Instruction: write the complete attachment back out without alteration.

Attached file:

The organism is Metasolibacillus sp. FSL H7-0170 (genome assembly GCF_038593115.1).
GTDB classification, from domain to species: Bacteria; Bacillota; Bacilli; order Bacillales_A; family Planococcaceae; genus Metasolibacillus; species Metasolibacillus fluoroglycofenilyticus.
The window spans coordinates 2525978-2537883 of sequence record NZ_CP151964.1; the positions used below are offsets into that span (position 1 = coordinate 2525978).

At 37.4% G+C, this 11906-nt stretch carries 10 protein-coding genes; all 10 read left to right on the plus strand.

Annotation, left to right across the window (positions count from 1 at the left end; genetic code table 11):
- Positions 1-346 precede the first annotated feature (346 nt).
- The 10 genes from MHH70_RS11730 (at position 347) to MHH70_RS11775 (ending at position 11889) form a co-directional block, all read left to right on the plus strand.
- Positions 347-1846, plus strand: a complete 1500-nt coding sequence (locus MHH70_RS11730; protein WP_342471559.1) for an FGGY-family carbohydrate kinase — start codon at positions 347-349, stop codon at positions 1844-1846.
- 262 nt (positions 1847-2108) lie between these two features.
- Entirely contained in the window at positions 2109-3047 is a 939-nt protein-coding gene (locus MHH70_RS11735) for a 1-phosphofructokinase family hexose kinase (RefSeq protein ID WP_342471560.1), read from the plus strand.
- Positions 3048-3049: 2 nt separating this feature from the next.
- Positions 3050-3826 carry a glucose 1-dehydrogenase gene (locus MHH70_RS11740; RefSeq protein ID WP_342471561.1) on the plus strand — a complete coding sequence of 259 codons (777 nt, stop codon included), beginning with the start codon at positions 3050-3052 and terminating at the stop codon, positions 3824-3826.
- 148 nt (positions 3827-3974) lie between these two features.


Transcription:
The organism is Metasolibacillus sp. FSL H7-0170 (genome assembly GCF_038593115.1).
GTDB classification, from domain to species: Bacteria; Bacillota; Bacilli; order Bacillales_A; family Planococcaceae; genus Metasolibacillus; species Metasolibacillus fluoroglycofenilyticus.
The window spans coordinates 2525978-2537883 of sequence record NZ_CP151964.1; the positions used below are offsets into that span (position 1 = coordinate 2525978).

At 37.4% G+C, this 11906-nt stretch carries 10 protein-coding genes; all 10 read left to right on the plus strand.

Annotation, left to right across the window (positions count from 1 at the left end; genetic code table 11):
- Positions 1-346 precede the first annotated feature (346 nt).
- The 10 genes from MHH70_RS11730 (at position 347) to MHH70_RS11775 (ending at position 11889) form a co-directional block, all read left to right on the plus strand.
- Positions 347-1846, plus strand: a complete 1500-nt coding sequence (locus MHH70_RS11730; protein WP_342471559.1) for an FGGY-family carbohydrate kinase — start codon at positions 347-349, stop codon at positions 1844-1846.
- 262 nt (positions 1847-2108) lie between these two features.
- Entirely contained in the window at positions 2109-3047 is a 939-nt protein-coding gene (locus MHH70_RS11735) for a 1-phosphofructokinase family hexose kinase (RefSeq protein ID WP_342471560.1), read from the plus strand.
- Positions 3048-3049: 2 nt separating this feature from the next.
- Positions 3050-3826 carry a glucose 1-dehydrogenase gene (locus MHH70_RS11740; RefSeq protein ID WP_342471561.1) on the plus strand — a complete coding sequence of 259 codons (777 nt, stop codon included), beginning with the start codon at positions 3050-3052 and terminating at the stop codon, positions 3824-3826.
- 148 nt (positions 3827-3974) lie between these two features.